Maryland Sen. Barbara Mikulski announced Wednesday that she will support the Iran nuclear agreement, giving the White House the final vote needed to protect the accord from a Republican-led effort to defeat the measure.

With her endorsement, Mikulski became the crucial 34th vote needed to sustain President Obama's expected veto should Congress pass a measure to block the agreement.

In a statement, Mikulski says:

A recent outbreak of Salmonella in frozen tuna might have sushi lovers wondering if it's safe to eat that raw fish.

The outbreak in question began in California in March. All told, it sickened 65 people in 11 states. There were 35 cases in California, with another 18 in Arizona and New Mexico. The rest of the cases were scattered across the country, including four in Minnesota.

Update at 11:52 a.m. ET. Judge Denies Two Key Motions:

A judge in Baltimore handed prosecutors two pretrial victories on Wednesday in relation to the Freddie Gray case, a 25-year-old man who died after suffering injuries in police custody.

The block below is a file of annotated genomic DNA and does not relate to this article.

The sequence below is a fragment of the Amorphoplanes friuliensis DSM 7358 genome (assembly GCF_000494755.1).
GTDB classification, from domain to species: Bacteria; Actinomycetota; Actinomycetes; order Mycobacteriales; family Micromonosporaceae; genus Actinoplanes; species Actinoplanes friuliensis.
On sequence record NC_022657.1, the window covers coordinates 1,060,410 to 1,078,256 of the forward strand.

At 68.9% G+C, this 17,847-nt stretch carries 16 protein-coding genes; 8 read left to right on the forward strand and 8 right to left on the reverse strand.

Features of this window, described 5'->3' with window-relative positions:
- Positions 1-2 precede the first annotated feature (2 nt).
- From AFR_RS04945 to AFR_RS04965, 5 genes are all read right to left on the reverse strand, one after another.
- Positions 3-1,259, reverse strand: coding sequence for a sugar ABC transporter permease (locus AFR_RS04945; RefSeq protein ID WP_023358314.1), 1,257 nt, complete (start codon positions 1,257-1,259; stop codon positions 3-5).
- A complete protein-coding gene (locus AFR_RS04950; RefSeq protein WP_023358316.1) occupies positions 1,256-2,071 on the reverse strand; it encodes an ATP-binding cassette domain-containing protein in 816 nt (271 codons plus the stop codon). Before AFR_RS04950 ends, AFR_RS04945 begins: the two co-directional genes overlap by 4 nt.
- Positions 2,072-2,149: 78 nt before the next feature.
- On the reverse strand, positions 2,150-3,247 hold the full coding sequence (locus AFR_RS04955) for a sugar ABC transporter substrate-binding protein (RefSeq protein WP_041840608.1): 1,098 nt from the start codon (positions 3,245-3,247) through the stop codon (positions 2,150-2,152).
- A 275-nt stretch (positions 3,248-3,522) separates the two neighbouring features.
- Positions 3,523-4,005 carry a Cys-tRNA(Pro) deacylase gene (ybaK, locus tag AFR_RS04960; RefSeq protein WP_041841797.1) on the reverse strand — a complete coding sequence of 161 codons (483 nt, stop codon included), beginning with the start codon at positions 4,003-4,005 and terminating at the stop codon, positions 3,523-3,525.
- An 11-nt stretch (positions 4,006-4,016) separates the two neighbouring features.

NPR's Jennifer Ludden reports that the judge rejected a motion to dismiss charges against six police officers who were allegedly involved in Gray's arrest and death. And the judge also dismissed a motion that sought to remove Baltimore State's Attorney Marilyn Mosby from the case.

Copyright 2015 NPR. To see more, visit http://www.npr.org/.

Copyright 2015 NPR. To see more, visit http://www.npr.org/.

For a second day, thousands of stranded migrants, including refugees from Syria, Afghanistan and Iraq, have camped out at the main train station in Budapest.

As we've reported, the Hungarian government was allowing the migrants to leave without a passport check, but on Tuesday migrants were barred from boarding trains that were headed toward Western Europe.

Reporting from the Keleti Railway Station in Budapest, Joanna Kakissis tells our Newscast unit that the train station has become the latest flashpoint in this migrant crisis. She filed this report:

Copyright 2015 WUIS-FM. To see more, visit http://www.wuis.org/.

Copyright 2015 NPR. To see more, visit http://www.npr.org/.